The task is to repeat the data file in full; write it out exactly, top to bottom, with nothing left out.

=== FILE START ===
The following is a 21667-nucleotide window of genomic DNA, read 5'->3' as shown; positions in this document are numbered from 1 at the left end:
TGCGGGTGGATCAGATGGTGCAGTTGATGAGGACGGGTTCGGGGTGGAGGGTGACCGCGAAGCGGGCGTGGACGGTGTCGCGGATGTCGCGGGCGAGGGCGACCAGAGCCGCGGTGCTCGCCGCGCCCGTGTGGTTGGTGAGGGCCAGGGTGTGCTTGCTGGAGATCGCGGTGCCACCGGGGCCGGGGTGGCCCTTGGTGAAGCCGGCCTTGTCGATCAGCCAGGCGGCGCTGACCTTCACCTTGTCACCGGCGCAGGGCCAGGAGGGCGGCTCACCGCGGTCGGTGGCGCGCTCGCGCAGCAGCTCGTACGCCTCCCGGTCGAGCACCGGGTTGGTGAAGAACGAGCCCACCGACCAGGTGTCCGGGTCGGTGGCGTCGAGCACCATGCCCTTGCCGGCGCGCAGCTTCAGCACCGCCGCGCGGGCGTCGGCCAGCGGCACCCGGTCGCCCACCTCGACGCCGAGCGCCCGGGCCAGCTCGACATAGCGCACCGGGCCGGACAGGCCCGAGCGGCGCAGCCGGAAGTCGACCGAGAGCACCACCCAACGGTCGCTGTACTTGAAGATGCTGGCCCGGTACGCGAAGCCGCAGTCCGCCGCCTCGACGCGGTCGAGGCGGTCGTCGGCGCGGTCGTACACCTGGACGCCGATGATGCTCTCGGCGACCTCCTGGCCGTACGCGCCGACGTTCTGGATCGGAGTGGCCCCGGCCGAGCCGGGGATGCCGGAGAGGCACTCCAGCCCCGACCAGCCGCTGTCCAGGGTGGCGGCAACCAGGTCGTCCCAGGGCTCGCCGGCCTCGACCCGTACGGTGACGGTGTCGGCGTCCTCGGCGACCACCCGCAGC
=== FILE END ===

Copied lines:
The following is a 21667-nucleotide window of genomic DNA, read 5'->3' as shown; positions in this document are numbered from 1 at the left end:
TGCGGGTGGATCAGATGGTGCAGTTGATGAGGACGGGTTCGGGGTGGAGGGTGACCGCGAAGCGGGCGTGGACGGTGTCGCGGATGTCGCGGGCGAGGGCGACCAGAGCCGCGGTGCTCGCCGCGCCCGTGTGGTTGGTGAGGGCCAGGGTGTGCTTGCTGGAGATCGCGGTGCCACCGGGGCCGGGGTGGCCCTTGGTGAAGCCGGCCTTGTCGATCAGCCAGGCGGCGCTGACCTTCACCTTGTCACCGGCGCAGGGCCAGGAGGGCGGCTCACCGCGGTCGGTGGCGCGCTCGCGCAGCAGCTCGTACGCCTCCCGGTCGAGCACCGGGTTGGTGAAGAACGAGCCCACCGACCAGGTGTCCGGGTCGGTGGCGTCGAGCACCATGCCCTTGCCGGCGCGCAGCTTCAGCACCGCCGCGCGGGCGTCGGCCAGCGGCACCCGGTCGCCCACCTCGACGCCGAGCGCCCGGGCCAGCTCGACATAGCGCACCGGGCCGGACAGGCCCGAGCGGCGCAGCCGGAAGTCGACCGAGAGCACCACCCAACGGTCGCTGTACTTGAAGATGCTGGCCCGGTACGCGAAGCCGCAGTCCGCCGCCTCGACGCGGTCGAGGCGGTCGTCGGCGCGGTCGTACACCTGGACGCCGATGATGCTCTCGGCGACCTCCTGGCCGTACGCGCCGACGTTCTGGATCGGAGTGGCCCCGGCCGAGCCGGGGATGCCGGAGAGGCACTCCAGCCCCGACCAGCCGCTGTCCAGGGTGGCGGCAACCAGGTCGTCCCAGGGCTCGCCGGCCTCGACCCGTACGGTGACGGTGTCGGCGTCCTCGGCGACCACCCGCAGC